Indonesia’s green transition
Denmark and several other nations hope to mobilize $20 billion in public and private funds to create a platform for cooperation that will allow Indonesia to transition its coal-based energy sector to one based on sustainable energy sources to support the country’s green transition. The agreements were an important step for the country, the world’s third-largest producer of coal.
The $20 billion is intended to be used to close coal-fired power plants in Indonesia and reduce emissions from the country’s energy sector to 290 million tons by 2030, rather than the 2037 target that Indonesia initially agreed to in order to qualify for the funding. Green energy sources must account for at least 34% of total energy production by 2030 if the green transition is to be completed on time.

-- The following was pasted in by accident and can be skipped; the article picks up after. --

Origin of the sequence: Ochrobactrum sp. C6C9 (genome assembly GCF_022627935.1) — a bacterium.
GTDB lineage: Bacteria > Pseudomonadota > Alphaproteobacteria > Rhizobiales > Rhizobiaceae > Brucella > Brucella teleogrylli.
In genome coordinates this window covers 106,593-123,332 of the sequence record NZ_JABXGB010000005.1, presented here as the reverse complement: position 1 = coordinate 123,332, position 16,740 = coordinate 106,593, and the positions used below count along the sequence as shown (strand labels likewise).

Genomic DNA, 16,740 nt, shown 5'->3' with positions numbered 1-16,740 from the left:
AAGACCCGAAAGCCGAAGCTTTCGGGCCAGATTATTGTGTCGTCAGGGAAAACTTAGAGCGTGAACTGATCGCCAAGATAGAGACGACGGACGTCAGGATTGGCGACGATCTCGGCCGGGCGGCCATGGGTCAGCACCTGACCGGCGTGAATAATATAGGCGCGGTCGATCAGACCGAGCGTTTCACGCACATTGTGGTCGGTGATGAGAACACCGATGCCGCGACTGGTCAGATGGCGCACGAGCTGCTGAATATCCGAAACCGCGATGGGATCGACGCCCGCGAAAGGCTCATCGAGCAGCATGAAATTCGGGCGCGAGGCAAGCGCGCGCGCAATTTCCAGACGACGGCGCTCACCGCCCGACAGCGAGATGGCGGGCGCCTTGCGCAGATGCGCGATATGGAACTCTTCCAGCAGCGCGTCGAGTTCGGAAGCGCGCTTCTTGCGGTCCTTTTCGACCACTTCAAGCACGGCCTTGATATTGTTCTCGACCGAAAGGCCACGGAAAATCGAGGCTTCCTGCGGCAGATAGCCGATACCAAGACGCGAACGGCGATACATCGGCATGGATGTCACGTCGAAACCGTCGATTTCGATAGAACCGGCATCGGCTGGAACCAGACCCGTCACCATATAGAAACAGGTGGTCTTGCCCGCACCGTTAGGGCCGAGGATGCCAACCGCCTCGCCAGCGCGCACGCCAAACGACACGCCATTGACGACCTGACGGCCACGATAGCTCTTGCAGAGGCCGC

The United States’ Special Envoy for Climate Change, John Kerry, representing the US in the coalition, called it a “ground-breaking declaration” and said the coalition had overcome numerous challenges to achieve its goals. This relationship, according to Indonesian President Joko Widodo, will benefit society as a whole.
Other partners in this long-term political agreement include the United Kingdom, Germany, France, Canada, Italy, Norway, and Denmark, led by Japan and the US.